AIS can cause issues that impact our lakes, streams, and wetlands and are increasingly the focus of Watershed Council monitoring and management programs. Knowing how to identify AIS, how they got here, and what you can do to help prevent them from spreading is important.
AIS on our watch list: European Frogbit, Hydrilla, Invasive Carp, New Zealand Mud Snail, Parrot Feather, Red Swamp Crayfish, Water Hyacinth, Brazilian Elodea, European Water Clover, Water Chestnut, Water Lettuce, Water Soldier, Yellow Floating Heart, Northern Snakehead, Marbled Crayfish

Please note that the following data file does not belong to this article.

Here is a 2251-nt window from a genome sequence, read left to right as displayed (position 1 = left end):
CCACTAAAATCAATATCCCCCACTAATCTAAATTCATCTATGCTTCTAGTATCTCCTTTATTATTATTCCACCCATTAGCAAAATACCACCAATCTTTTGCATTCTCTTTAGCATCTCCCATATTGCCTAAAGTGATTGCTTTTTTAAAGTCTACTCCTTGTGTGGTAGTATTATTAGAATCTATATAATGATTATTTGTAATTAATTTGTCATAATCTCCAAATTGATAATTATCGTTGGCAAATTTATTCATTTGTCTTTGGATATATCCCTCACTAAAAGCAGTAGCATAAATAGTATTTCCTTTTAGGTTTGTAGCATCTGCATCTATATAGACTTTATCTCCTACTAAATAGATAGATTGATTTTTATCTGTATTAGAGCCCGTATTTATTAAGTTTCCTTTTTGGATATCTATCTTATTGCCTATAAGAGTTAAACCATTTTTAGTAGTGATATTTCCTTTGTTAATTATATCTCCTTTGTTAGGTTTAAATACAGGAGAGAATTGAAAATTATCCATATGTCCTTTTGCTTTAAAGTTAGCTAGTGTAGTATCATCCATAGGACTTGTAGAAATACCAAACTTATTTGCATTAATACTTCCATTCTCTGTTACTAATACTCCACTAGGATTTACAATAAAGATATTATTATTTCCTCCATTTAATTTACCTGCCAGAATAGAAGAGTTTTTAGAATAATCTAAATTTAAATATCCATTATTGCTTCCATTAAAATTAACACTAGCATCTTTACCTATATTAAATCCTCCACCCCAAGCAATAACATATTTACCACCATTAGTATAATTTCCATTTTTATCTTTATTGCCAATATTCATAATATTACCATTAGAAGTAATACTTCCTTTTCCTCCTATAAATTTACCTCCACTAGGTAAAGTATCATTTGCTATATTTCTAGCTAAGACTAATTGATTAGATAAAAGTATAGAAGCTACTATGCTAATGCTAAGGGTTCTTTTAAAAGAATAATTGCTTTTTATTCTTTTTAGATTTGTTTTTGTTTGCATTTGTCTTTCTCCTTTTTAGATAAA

There are both economic and ecological impacts, both of which are quite serious. Economically, there are losses in tourism, sports-fisheries, industry and more. In Michigan, fishing expenditures alone exceed $800,000,000 per year(1), a figure that could drop substantially as aquatic invasive species disrupt ecosystems and impact fisheries. Losses in the U.S. are estimated at $78.5 billion annually and studies have estimated lost property values on infested water bodies of up to $12,000 per property(2). Ecologically, aquatic invasive species’ impacts include food-web disruptions, native species reduction or loss (and dependent species), water quality degradation, and the introduction of pathogens. Furthermore, ecosystem disruptions and imbalances can result in increased danger to human health.